Whether it is a U.S. Senator announcing a proposal to lower the cost of drugs or an advocacy group arguing for state regulations on prices, you will likely encounter this topic. It is one that will interest your viewers or listeners. You will be doing them a service if you know what you are talking about. Our tip of the week provides a tip from a journalist who has covered health care along with links to some other sources that will assist you with good background and facts.
Journalist’s Resource offered seven tips from Politico’s Joanne Kenen.
One of those is when reporting on drug costs, “Don’t confuse actual drug costs with out-of-pocket drug costs
Policymakers and consumers alike are concerned with the cost of prescription drugs. But Kenen advised that not all cost-cutting policies will actually bring down overall drug costs. A policy that reduces out-of-pocket costs – what you pay at the drug store – may benefit patients with high cost diseases but it does not necessarily change the amount the pharmaceutical manufacturer receives. “That cost ends up being distributed elsewhere,” Kenen said. “It might go into our insurance premiums, and we’re all paying an extra dollar or two dollars or whatever. But it’s not actually bringing down the cost of the drug.”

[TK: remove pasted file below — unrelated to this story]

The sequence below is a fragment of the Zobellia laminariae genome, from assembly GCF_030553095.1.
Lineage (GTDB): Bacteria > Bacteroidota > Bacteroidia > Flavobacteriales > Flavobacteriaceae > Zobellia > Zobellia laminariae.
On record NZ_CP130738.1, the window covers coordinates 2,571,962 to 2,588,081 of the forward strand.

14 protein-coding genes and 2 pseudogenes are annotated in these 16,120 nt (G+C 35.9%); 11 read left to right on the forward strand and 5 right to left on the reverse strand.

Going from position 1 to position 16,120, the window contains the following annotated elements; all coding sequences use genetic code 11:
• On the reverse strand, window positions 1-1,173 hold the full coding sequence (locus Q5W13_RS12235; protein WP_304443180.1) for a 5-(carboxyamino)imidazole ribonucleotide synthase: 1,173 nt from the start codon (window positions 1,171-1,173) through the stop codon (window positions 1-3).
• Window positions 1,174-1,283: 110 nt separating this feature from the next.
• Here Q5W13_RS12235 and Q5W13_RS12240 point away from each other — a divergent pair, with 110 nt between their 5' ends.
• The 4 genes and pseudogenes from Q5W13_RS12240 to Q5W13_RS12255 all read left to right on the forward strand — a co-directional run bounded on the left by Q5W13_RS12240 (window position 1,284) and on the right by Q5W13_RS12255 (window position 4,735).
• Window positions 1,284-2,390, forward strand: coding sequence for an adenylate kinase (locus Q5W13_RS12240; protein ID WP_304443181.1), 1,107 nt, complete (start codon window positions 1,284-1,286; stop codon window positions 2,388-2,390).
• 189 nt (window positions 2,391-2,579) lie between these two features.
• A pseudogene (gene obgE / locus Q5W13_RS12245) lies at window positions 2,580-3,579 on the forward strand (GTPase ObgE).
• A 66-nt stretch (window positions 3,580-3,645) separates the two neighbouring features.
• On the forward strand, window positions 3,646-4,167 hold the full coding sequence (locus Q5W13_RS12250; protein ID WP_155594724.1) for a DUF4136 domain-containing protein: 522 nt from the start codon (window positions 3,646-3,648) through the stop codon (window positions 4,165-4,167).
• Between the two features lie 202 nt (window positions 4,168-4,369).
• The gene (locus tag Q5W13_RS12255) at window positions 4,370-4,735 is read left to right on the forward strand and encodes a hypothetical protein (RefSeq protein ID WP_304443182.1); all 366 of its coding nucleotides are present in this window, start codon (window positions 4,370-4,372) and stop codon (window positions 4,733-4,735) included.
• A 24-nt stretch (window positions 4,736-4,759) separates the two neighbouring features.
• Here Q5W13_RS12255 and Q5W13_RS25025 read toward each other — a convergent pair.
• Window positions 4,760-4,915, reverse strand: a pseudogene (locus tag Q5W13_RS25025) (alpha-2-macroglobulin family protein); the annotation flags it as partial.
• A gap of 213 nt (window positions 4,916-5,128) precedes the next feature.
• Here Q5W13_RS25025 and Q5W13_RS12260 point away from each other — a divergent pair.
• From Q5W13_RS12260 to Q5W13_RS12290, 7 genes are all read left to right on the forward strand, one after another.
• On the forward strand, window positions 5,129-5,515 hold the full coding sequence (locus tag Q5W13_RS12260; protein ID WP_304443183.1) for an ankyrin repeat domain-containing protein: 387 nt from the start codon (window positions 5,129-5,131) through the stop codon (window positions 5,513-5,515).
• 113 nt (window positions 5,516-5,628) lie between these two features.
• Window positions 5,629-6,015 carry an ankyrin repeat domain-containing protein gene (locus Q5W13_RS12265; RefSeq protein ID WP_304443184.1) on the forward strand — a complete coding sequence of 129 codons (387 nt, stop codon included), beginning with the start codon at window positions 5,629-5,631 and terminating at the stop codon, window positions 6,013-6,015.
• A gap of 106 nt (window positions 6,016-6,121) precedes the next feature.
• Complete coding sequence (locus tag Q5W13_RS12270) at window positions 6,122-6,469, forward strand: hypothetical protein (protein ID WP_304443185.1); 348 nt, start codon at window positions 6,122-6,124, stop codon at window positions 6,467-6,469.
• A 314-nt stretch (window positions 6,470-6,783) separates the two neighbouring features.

“Be clear, point out, be explicit,” Kenen advised. “Lowering what the patient’s paying right now, it is not addressing the trajectory of drug price spending in America. Just point out — it’s not a value judgment.”
Journalist’s Resource provided 7 tips on covering health care. Journalist’s Resource also provides links to a number of other health care related groups to utilize in your reporting.
Also be sure to check out the Association of Health Care Journalists. This group requires membership for access to many of their materials.
If you know of other good sources, let me know Bwheelhouse1@comcast.net.